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dc.contributorVirginia Tech. Department of Forest Resources and Environmental Conservationen_US
dc.contributorVirginia Tech. Center for Leadership in Global Sustainabilityen_US
dc.contributorVirginia Tech. Department of Geographyen_US
dc.contributor.authorStern, Marc J.en_US
dc.contributor.authorBaird, Timothy D.en_US
dc.date.accessioned2016-02-16T08:03:31Z
dc.date.available2016-02-16T08:03:31Z
dc.date.issued2015
dc.identifier.citationStern, M. J., and T. Baird. 2015. Trust ecology and the resilience of natural resource management institutions. Ecology and Society 20(2): 14.en_US
dc.identifier.issn1708-3087
dc.identifier.urihttp://hdl.handle.net/10919/64831
dc.description.abstractThe resilience of natural resource management (NRM) institutions are largely contingent on the capacities of the people and organizations within those institutions to learn, innovate, and adapt, both individually and collectively. These capacities may be powerfully constrained or catalyzed by the nature of the relationships between the various entities involved. Trust, in particular, has been identified repeatedly as a key component of institutional relationships that supports adaptive governance and successful NRM outcomes. We apply an ecological lens to a pre-existing framework to examine how different types of trust may interact to drive institutional resilience in NRM contexts. We present the broad contours of what we term “trust ecology,” describing a conceptual framework in which higher degrees of diversity of trust, as conceptualized through richness and evenness of four types of trust (dispositional, rational, affinitive, and systems based), enhance both the efficacy and resilience of NRM institutions. We describe the usefulness and some limitations of this framework based on several case studies from our own research and discuss the framework's implications for both future research and designing more resilient governance arrangements.en_US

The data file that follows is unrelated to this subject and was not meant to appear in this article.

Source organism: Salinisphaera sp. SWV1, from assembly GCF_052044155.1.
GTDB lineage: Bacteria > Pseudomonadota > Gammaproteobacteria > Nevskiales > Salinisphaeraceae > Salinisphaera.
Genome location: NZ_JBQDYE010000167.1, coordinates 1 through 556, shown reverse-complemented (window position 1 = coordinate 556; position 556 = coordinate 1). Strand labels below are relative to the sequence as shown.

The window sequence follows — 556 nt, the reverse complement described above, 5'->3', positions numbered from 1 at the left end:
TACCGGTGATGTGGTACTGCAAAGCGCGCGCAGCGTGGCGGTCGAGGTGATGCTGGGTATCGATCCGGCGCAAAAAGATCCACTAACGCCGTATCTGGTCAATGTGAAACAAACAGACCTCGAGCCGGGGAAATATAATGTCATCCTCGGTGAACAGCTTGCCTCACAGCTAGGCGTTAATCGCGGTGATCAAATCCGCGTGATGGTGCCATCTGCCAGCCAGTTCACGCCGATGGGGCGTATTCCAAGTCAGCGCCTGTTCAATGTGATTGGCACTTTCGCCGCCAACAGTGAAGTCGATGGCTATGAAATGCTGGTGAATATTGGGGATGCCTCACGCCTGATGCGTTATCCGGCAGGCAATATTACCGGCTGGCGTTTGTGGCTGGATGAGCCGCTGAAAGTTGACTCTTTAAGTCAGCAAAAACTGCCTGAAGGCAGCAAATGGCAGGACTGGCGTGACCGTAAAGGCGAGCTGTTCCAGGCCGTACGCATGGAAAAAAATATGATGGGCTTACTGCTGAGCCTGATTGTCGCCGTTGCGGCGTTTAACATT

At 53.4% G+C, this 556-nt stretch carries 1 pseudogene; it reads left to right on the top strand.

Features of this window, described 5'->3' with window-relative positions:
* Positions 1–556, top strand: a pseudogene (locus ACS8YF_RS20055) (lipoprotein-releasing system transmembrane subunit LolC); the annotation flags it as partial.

dc.description.sponsorshipVirginia Agricultural Experiment Stationen_US
dc.description.sponsorshipNational Institute of Food and Agriculture. Program McIntire Stennisen_US
dc.description.sponsorshipVirginia Tech. Open Access Subvention Funden_US
dc.format.extent11 p.en_US
dc.format.mimetypeapplication/pdfen_US
dc.language.isoen_USen_US
dc.publisherThe Resilience Allianceen_US
dc.rightsCreative Commons Attribution-NonCommercial 4.0 International (CC BY-NC 4.0)*
dc.rights.urihttp://creativecommons.org/licenses/by-nc/4.0/*
dc.subjectAdaptive governanceen_US
dc.subjectFunctional redundancyen_US
dc.subjectInstitutional resilienceen_US
dc.subjectNatural resource managementen_US
dc.subjectTrusten_US
dc.titleTrust ecology and the resilience of natural resource management institutionsen_US
dc.typeArticle - Refereeden_US
dc.rights.holderStern, Marc J.en_US
dc.rights.holderBaird, Timothy D.en_US
dc.identifier.urlhttp://www.ecologyandsociety.org/vol20/iss2/art14/
dc.date.accessed2016-02-12
dc.title.serialEcology and Societyen_US
dc.identifier.doihttps://doi.org/10.5751/ES-07248-200214
dc.identifier.volume20
dc.identifier.issue2
dc.type.dcmitypeTexten_US


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Creative Commons Attribution-NonCommercial 4.0 International (CC BY-NC 4.0)
License: Creative Commons Attribution-NonCommercial 4.0 International (CC BY-NC 4.0)